This guest post is by Eric Enge of Stone Temple Consulting.
Not getting all the search traffic you would like to get to your blog? One way to improve your results is to tap into long tail search terms to use in your posts. This is not always that easy to do, so today I will explore some ideas of ways to tap into that data.
One reason why this is such an attractive thing to do is that the long tail actually has more traffic in it than the major “head” terms which are the first thing we all think of for a particular topic. The popular theory is that the long tail represents about 70% of all search traffic. These are the search terms that we don’t normally think of. Here is the four-step process I usually use to explain it to people:
- Take your executive staff (or your writing/editorial team) into a conference room. Tell them to list search queries people might enter in at Google or Bing which might indicate that they are interested in your product, service, or content.
- In the first five minutes, they will write the most popular terms (these are “head” terms and represent about 10% of all search volume). These terms will generally be one word or two word phrases. An example phrase in the e-commerce world might be “digital cameras.”
- In the next ten minutes they will record the next group (“chunky middle” terms that represent 20% of search queries). These terms are a bit longer, two to three words. An example here would be “canon digital cameras.”
- After that they will get tired and start checking their emails, texts, go to the next meeting, or whatever. What did they leave behind? The long tail! This is the remaining 70% of search queries. These are longer phrases, using three or more keywords. Examples include: “canon powershot sx230,” “buy digital camera seattle,” or “I want to buy a digital camera now.”
Since this long tail has so much volume in it, let’s figure out how to tap into it.
Develop the right mindset
First and foremost, let’s define the way we should be thinking about the problem. We are discussing how to leverage the long tail within your blog. Blog posts are natural gold mines for long tail search, simply because they contain lots of unique original text that is presumably related to the topic of the post.
The search engines are naturally going to process all of that text to figure out what user search queries your post may be relevant to. They do an excellent job of matching you up with a variety of potential searches already. Our task is to make their job easier and help them match your post up with more relevant queries.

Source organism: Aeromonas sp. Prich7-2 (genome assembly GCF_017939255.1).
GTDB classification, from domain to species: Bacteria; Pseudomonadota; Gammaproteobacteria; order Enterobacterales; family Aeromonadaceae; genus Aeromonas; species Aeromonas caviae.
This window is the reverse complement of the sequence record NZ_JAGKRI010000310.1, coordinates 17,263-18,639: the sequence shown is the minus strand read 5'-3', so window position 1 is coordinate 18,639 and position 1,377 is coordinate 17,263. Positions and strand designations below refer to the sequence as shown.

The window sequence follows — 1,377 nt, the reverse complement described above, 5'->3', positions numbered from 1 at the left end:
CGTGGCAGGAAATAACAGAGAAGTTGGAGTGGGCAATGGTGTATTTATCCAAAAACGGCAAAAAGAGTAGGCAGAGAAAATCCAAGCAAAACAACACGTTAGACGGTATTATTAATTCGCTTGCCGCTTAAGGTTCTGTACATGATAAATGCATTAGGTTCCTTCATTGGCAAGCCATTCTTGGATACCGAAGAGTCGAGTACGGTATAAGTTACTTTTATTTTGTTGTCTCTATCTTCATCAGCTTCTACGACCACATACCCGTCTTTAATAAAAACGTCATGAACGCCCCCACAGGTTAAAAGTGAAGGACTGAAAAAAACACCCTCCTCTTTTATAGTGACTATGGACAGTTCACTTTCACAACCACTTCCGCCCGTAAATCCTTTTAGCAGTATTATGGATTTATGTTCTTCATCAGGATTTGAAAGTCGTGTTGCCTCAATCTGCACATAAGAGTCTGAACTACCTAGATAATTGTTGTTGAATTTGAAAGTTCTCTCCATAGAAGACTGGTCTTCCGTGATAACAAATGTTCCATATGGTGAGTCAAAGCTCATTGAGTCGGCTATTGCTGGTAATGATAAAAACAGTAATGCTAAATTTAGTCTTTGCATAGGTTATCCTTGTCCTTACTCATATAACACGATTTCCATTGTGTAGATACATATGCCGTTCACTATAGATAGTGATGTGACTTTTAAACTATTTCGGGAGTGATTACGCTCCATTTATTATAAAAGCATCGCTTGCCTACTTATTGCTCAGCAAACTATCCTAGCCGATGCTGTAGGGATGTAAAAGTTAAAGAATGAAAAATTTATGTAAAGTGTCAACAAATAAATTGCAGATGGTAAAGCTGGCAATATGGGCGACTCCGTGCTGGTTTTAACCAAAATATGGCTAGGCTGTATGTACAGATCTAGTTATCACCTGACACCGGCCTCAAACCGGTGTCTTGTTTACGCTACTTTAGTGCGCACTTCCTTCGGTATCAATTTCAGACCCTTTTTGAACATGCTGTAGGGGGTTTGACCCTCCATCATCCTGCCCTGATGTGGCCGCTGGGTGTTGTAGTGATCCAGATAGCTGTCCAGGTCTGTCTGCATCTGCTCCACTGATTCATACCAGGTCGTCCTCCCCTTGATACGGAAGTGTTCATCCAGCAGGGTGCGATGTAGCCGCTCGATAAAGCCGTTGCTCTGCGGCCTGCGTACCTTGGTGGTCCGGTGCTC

In addition, you probably don’t want to spend several hours doing keyword research for each post. This post is going to focus on the strategy for accessing the long tail, but how to do it with about 15 minutes of keyword research.
Makeup of the long tail
How can I quickly get a sense as to what will be in the long tail for my topic? It turns out that this is pretty easy to figure out. For example, if you are writing a blog post about the deficit in the USA, and you do some keyword research using the Google Adwords keyword tool, you will find that the phrase “balanced budget” has more search volume on it than “deficit reduction.” Let’s look at the numbers for “balanced budget:”
Next, here is the output from the Adwords Keyword Tool for “deficit reduction:”
Notice the correlation. “Balanced budget” has 1,600 total searches, and the largest variant of “deficit reduction” has 880 searches. In addition, all the variants of “balanced budget” had 7,256 searches and all the variants of “deficit reduction” had 3,341 searches.
This is our first important conclusion: the most long tail terms are associated with the biggest head term. So the first step in leveraging the long tail of search is picking the right head term. You should use this head term in the title of your web page in which the post appears, as well as the post title itself.